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Švankmajer, Jan By Ivins-Hulley, Laura

DOI: 10.4324/9781135000356-REM1222-1
Published: 01/10/2016
Retrieved: 06 April 2020, from
https://www.rem.routledge.com/articles/svankmajer-jan

Article

Jan Švankmajer (1934–) is a Czech surrealist visual artist, primarily known for his film works. He studied puppetry and theatre at university and began his career working in Prague theatre. In 1964, he made his first short film, The Last Trick of Mr. Schwarzewald and Mr. Edgar (Poslední trik pana Schwarcewalldea a pana Edgara), and over the next few decades, he continued to make short films. Many of these are stop motion animations featuring everyday objects like chairs, suits, or raw meat, and were occasionally banned by the socialist authorities for their alleged subversiveness. In 1970, he and his wife Eva Švankmajerová (1940–2005) joined the Czech and Slovak Surrealist Group. He has participated in many of the group’s exhibitions and writes poems and essays for its publication, Analogon. After working exclusively in shorts for almost 25 years, Švankmajer directed his first feature-length film in 1988, Alice (Něco z Alenky), inspired by Lewis Carroll’s Alice in Wonderland. He has gone on to direct five additional feature-length films, and as of this writing, is in production for his seventh, an adaptation of Karel and Josef Čapek’s satirical play, Pictures from the Insects’ Life. All of his features include stop motion animation sequences.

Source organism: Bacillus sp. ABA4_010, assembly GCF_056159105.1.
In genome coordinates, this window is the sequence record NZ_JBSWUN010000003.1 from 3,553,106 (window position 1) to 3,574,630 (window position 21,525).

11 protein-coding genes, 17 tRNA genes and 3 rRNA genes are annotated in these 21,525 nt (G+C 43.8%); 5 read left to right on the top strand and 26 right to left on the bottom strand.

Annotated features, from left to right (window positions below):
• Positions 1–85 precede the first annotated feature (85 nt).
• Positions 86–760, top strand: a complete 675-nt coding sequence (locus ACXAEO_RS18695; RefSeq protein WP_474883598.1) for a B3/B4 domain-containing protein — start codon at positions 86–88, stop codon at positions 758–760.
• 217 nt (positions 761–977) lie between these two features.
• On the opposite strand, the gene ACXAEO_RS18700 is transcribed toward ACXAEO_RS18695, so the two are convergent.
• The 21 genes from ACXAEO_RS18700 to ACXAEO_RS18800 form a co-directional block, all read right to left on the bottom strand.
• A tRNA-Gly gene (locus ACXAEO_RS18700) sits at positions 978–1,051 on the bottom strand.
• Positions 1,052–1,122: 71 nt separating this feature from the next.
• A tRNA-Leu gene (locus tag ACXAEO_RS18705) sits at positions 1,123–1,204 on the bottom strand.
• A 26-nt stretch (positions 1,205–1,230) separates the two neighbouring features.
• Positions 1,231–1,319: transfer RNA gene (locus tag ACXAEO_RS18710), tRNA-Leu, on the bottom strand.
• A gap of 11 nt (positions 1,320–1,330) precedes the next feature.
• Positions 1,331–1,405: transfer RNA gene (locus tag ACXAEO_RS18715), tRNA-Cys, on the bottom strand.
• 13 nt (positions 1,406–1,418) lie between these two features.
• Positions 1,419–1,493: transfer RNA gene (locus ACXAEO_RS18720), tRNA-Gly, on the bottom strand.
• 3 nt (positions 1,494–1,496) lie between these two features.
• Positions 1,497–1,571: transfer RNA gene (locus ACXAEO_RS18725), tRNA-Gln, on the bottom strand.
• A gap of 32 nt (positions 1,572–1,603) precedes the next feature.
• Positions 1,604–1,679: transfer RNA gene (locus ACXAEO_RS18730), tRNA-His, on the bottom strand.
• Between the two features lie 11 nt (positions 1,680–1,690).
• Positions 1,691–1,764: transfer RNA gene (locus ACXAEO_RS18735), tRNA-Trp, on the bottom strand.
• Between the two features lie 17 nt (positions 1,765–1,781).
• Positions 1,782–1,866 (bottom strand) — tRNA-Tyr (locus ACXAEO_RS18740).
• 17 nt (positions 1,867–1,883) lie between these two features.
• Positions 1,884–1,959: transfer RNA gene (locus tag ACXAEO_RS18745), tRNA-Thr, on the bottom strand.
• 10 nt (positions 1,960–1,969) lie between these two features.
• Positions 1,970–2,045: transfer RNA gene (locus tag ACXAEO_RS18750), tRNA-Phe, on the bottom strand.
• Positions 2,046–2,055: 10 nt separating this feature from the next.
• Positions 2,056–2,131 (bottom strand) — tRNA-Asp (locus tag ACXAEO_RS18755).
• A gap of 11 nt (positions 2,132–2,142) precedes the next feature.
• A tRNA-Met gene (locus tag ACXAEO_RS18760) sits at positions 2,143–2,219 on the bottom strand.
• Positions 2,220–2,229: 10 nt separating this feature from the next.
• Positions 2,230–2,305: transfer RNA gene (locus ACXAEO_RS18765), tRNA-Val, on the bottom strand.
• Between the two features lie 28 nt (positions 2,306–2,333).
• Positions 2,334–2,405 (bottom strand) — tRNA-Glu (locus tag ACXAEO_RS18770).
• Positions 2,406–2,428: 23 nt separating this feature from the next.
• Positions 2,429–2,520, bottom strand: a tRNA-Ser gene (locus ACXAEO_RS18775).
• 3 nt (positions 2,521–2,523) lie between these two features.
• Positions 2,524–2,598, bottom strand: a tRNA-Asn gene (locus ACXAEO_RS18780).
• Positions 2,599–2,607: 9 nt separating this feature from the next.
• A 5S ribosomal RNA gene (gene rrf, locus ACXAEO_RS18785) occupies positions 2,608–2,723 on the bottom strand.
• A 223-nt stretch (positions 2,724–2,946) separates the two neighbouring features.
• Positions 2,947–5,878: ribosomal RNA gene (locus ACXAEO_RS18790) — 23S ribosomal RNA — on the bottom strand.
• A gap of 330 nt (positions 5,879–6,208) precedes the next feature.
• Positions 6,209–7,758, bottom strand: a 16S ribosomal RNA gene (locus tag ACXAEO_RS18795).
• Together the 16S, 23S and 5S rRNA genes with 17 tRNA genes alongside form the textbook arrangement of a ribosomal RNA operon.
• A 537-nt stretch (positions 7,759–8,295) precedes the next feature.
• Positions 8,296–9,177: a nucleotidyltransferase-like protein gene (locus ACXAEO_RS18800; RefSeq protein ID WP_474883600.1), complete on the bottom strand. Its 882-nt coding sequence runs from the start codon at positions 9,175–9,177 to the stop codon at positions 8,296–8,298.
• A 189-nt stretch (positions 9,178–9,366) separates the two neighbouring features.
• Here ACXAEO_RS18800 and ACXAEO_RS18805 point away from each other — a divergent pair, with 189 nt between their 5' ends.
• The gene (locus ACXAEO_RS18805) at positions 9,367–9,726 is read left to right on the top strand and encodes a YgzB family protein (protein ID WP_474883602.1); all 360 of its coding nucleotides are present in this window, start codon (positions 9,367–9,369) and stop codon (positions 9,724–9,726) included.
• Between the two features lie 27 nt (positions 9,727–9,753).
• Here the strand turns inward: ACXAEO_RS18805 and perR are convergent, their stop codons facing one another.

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01/10/2016

Article DOI

10.4324/9781135000356-REM1222-1

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Citing this article:

Ivins-Hulley, Laura. "Švankmajer, Jan." The Routledge Encyclopedia of Modernism. : Taylor and Francis, 2016. Date Accessed 6 Apr. 2020 https://www.rem.routledge.com/articles/svankmajer-jan. doi:10.4324/9781135000356-REM1222-1

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